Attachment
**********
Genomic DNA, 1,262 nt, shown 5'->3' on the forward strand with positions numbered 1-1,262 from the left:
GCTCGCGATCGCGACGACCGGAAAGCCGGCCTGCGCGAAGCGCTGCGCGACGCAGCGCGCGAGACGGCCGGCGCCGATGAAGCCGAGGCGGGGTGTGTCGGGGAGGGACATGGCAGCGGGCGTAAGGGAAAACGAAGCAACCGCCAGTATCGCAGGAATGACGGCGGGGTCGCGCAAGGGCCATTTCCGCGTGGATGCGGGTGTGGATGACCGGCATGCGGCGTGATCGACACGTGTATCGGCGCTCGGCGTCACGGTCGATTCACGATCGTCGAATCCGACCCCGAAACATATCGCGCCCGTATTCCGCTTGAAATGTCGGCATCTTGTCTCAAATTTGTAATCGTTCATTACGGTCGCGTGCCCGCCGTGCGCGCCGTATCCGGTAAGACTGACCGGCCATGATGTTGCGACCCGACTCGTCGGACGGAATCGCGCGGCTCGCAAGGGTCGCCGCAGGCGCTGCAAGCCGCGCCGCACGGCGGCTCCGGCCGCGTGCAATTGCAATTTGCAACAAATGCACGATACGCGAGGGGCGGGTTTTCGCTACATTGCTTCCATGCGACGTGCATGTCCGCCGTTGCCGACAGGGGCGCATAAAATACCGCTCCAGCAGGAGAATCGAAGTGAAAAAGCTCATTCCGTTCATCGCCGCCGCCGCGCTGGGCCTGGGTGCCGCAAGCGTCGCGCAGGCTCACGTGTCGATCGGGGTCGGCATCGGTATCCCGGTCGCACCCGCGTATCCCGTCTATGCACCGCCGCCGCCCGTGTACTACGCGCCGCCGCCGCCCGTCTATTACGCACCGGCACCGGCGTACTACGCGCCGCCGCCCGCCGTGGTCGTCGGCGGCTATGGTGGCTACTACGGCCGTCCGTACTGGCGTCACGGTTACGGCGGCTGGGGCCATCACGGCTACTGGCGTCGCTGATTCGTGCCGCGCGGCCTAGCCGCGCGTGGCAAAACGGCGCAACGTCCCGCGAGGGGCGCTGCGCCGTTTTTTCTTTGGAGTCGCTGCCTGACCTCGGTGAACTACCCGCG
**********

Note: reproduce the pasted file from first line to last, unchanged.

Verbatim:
Genomic DNA, 1,262 nt, shown 5'->3' on the forward strand with positions numbered 1-1,262 from the left:
GCTCGCGATCGCGACGACCGGAAAGCCGGCCTGCGCGAAGCGCTGCGCGACGCAGCGCGCGAGACGGCCGGCGCCGATGAAGCCGAGGCGGGGTGTGTCGGGGAGGGACATGGCAGCGGGCGTAAGGGAAAACGAAGCAACCGCCAGTATCGCAGGAATGACGGCGGGGTCGCGCAAGGGCCATTTCCGCGTGGATGCGGGTGTGGATGACCGGCATGCGGCGTGATCGACACGTGTATCGGCGCTCGGCGTCACGGTCGATTCACGATCGTCGAATCCGACCCCGAAACATATCGCGCCCGTATTCCGCTTGAAATGTCGGCATCTTGTCTCAAATTTGTAATCGTTCATTACGGTCGCGTGCCCGCCGTGCGCGCCGTATCCGGTAAGACTGACCGGCCATGATGTTGCGACCCGACTCGTCGGACGGAATCGCGCGGCTCGCAAGGGTCGCCGCAGGCGCTGCAAGCCGCGCCGCACGGCGGCTCCGGCCGCGTGCAATTGCAATTTGCAACAAATGCACGATACGCGAGGGGCGGGTTTTCGCTACATTGCTTCCATGCGACGTGCATGTCCGCCGTTGCCGACAGGGGCGCATAAAATACCGCTCCAGCAGGAGAATCGAAGTGAAAAAGCTCATTCCGTTCATCGCCGCCGCCGCGCTGGGCCTGGGTGCCGCAAGCGTCGCGCAGGCTCACGTGTCGATCGGGGTCGGCATCGGTATCCCGGTCGCACCCGCGTATCCCGTCTATGCACCGCCGCCGCCCGTGTACTACGCGCCGCCGCCGCCCGTCTATTACGCACCGGCACCGGCGTACTACGCGCCGCCGCCCGCCGTGGTCGTCGGCGGCTATGGTGGCTACTACGGCCGTCCGTACTGGCGTCACGGTTACGGCGGCTGGGGCCATCACGGCTACTGGCGTCGCTGATTCGTGCCGCGCGGCCTAGCCGCGCGTGGCAAAACGGCGCAACGTCCCGCGAGGGGCGCTGCGCCGTTTTTTCTTTGGAGTCGCTGCCTGACCTCGGTGAACTACCCGCG